Chu #4 continues John Layman and Dan Boultwood's excellent prequel to Layman and Rob Guillory's Chew. For three issues, the series has alluded to events in Chew while creating its own crime caper of a story, pitting Saffron unwillingly against Tony.
Chu continues to be one of the best reads every month, with a story that will work both for fans of Chew and people diving into the crazy world of cibopath/cibopars that Layman, Guillory, and Boultwood have created in both series. However, you may not want to meet her in person unless you wouldn't mind getting robbed, and maybe worse, Saffron is a worthy lead who is a hilarious, charming mess that is caught in her downward spiral of a life. With this fourth issue, things are coming to a head with her current bloody situation and her brother Tony's murder investigation. As with Chew, its the details of Chu that make it funniest, with the fixer at the beginning flanked with pigs that look a little too much like him, with the hilariously exaggerated way Saffron flaunts herself to a man she's scamming, and, really, with every detail in both the art and writing. It's the flourishes on the lettering (also by Layman) that bursts with flowers when Saffron is being exaggeratedly sweet, which throws a daring thought bubble in here and there, making vomiting SFX look like barf.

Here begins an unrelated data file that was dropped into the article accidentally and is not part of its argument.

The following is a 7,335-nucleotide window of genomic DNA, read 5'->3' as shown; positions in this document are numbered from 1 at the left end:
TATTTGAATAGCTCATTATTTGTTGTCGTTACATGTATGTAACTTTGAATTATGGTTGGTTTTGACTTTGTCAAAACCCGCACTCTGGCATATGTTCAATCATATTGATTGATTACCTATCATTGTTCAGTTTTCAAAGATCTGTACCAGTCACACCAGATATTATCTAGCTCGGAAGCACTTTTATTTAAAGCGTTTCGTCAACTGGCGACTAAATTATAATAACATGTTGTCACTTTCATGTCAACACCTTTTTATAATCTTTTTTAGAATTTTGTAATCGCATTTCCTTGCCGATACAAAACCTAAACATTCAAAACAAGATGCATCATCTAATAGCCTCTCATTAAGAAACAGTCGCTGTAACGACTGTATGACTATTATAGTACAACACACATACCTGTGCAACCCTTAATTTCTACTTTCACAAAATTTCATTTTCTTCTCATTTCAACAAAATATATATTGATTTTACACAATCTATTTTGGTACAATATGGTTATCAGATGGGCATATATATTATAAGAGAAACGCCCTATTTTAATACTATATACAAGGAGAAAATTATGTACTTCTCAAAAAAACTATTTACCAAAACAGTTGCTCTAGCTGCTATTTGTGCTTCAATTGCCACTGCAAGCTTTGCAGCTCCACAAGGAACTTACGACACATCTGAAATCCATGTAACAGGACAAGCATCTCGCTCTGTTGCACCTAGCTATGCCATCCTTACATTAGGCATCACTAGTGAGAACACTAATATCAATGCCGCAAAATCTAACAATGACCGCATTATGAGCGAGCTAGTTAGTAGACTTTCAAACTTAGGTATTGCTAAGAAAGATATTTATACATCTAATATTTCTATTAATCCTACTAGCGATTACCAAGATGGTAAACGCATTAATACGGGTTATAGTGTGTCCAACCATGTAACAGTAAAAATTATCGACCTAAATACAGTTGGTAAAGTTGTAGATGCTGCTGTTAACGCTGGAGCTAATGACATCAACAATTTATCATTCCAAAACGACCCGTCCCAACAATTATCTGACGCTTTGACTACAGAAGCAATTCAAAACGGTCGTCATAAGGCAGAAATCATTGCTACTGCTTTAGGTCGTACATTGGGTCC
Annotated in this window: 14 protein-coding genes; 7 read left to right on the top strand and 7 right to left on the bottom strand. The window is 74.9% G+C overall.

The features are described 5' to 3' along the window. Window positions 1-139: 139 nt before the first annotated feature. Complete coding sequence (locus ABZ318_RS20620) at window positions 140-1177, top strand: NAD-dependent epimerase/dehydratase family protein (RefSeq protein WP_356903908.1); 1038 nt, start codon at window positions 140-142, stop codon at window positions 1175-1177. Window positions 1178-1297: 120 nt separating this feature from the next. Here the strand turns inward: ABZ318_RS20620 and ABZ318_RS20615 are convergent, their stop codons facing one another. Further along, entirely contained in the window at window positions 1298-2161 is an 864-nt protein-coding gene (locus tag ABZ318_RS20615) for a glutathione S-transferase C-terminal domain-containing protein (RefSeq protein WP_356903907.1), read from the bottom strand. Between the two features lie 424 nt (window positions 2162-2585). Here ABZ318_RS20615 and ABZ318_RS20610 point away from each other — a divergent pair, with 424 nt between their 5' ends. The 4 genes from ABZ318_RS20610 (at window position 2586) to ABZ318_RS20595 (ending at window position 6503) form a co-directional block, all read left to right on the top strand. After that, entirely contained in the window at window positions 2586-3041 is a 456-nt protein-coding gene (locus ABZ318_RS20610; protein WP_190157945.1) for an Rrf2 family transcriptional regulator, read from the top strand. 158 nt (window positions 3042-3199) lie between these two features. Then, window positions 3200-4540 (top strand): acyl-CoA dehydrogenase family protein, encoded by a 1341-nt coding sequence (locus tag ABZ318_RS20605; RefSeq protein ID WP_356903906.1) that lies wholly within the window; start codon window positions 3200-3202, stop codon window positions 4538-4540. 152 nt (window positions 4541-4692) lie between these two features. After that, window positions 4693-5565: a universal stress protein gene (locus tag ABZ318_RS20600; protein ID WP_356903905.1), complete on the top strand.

Chu #4 isn't just style, though. It's a perfectly plotted crime thriller that would function just as well without the jokes and sight gags. Though, what makes Chu unique is that blend: the unique balance of hyper-stylized writing, expressively cartoony artwork, dynamic characters that ride the lines of morality and decency, and plotting packed with twists at every page turn. In the back matter, Layman says that Chu will continue for multiple miniseries until Saffron's story is complete, and man… if it lasts even half as long as Chu, the comics industry will owe an even greater debt to one of its top creators because this is top-notch reading.